In every task, the subconscious and conscious mind have specific roles to play, and a confusion of these roles can lead to less-than-optimal results.
In ideal piano playing--where there is effortless flow-- the simplest way I can state it is this: the subconscious mind sends information up, the conscious mind "OK's" it. In other words, the conscious mind simply monitors, but does not judge or ask questions. (Is this a drastic simplification? Yes. But it does the trick.)
One of the distinctive mental features of performing under stress is that the conscious mind tends to kick into overdrive. It asks questions rapidly, tries to take over the playing process, and generally raises a big fuss. Unfortunately, the conscious mind has a very narrow bandwidth, and is actually unable to handle the incredible amount of information and physical tasks required in the playing of the piano.
Pianists usually take one of two approaches to this problem (I suggest both). First, they train themselves to focus on something other than the actual playing of the piece. Usually they focus on the sound they are creating (instead of, say, the hitting of particular notes). With training, this is a great technique. Of course the problem is that any lag in focus and the conscious mind jumps right back in to trouble-maker mode.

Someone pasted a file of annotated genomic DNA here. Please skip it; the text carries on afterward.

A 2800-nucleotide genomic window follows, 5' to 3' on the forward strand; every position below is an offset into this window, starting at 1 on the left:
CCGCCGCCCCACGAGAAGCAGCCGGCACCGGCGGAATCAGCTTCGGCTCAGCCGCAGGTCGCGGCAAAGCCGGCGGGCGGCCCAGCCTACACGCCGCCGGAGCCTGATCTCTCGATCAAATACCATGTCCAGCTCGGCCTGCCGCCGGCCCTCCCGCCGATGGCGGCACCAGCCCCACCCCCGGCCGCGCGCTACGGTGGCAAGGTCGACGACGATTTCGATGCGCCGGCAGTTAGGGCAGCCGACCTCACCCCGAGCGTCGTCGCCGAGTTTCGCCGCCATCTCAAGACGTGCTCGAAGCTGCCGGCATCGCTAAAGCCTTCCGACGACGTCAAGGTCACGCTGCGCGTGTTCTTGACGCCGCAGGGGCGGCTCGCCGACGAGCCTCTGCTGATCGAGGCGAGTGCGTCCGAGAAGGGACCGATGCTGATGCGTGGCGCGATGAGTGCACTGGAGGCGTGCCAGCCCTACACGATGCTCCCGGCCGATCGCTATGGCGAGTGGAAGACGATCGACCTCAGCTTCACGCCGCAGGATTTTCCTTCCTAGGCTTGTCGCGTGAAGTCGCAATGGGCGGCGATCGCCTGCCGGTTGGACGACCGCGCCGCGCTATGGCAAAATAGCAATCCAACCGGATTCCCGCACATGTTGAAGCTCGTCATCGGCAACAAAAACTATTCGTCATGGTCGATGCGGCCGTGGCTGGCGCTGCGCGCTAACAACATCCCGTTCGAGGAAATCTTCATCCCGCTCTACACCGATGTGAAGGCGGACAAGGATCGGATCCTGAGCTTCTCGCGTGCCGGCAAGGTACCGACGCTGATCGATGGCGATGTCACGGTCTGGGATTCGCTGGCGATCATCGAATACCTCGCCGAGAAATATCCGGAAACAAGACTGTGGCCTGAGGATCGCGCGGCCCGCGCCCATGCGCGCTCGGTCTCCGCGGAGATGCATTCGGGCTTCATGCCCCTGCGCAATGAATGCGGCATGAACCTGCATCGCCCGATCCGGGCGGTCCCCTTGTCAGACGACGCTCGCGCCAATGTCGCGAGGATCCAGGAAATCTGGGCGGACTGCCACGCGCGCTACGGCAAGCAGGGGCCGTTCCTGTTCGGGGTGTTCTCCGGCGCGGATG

The second method is to train the conscious mind to be aware of every single aspect of playing before performing. This method subsumes techniques such as mental practice, ghosting practice, analyzing, knowing the piece in sections, etc. The idea here is to allow the conscious mind to be active in the playing process, but so thoroughly prepared that it isn't overwhelmed by hyper-activation and can, in fact, relax. (The analogy might be something like taking a test on material you know inside out.) Ironically, this conscious preparation allows the conscious mind the resume its role as (intelligent) monitor.
The next logical question of course is: OK but how do you know when the subconscious and conscious mind have been trained appropriately? After all, the big problem is that people play just fine in their living rooms, but have so much trouble in lessons and performances. How can they prepare for this correct mental functioning? And to that question I say: wait for part two.
To be continued . . .